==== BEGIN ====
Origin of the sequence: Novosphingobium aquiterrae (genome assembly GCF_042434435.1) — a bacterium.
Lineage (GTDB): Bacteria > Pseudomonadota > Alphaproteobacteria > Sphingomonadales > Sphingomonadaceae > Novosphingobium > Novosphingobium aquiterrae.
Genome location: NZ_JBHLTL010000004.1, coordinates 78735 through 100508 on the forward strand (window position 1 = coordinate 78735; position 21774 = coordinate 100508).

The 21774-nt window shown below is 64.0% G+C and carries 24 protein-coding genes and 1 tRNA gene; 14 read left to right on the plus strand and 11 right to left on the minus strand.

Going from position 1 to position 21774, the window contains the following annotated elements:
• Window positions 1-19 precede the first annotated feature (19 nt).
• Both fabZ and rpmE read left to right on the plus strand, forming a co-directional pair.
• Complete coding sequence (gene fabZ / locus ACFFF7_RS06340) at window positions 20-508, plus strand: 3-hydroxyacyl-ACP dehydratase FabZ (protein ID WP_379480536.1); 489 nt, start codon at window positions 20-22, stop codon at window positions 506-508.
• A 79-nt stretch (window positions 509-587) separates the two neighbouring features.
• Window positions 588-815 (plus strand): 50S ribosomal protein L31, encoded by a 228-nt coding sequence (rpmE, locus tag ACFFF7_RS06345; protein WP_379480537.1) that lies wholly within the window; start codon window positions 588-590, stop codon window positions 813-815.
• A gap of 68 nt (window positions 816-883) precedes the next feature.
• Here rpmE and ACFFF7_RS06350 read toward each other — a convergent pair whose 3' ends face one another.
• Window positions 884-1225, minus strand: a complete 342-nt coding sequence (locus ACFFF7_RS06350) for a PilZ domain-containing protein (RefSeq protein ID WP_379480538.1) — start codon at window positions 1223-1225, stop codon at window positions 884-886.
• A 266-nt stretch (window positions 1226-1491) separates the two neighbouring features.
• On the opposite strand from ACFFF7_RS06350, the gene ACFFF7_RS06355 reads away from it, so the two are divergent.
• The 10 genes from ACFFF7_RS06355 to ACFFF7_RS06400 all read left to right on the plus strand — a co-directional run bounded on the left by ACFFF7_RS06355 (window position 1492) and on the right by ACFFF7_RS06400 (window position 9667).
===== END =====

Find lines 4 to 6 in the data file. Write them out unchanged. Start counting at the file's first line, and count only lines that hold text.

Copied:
The 21774-nt window shown below is 64.0% G+C and carries 24 protein-coding genes and 1 tRNA gene; 14 read left to right on the plus strand and 11 right to left on the minus strand.

Going from position 1 to position 21774, the window contains the following annotated elements:
• Window positions 1-19 precede the first annotated feature (19 nt).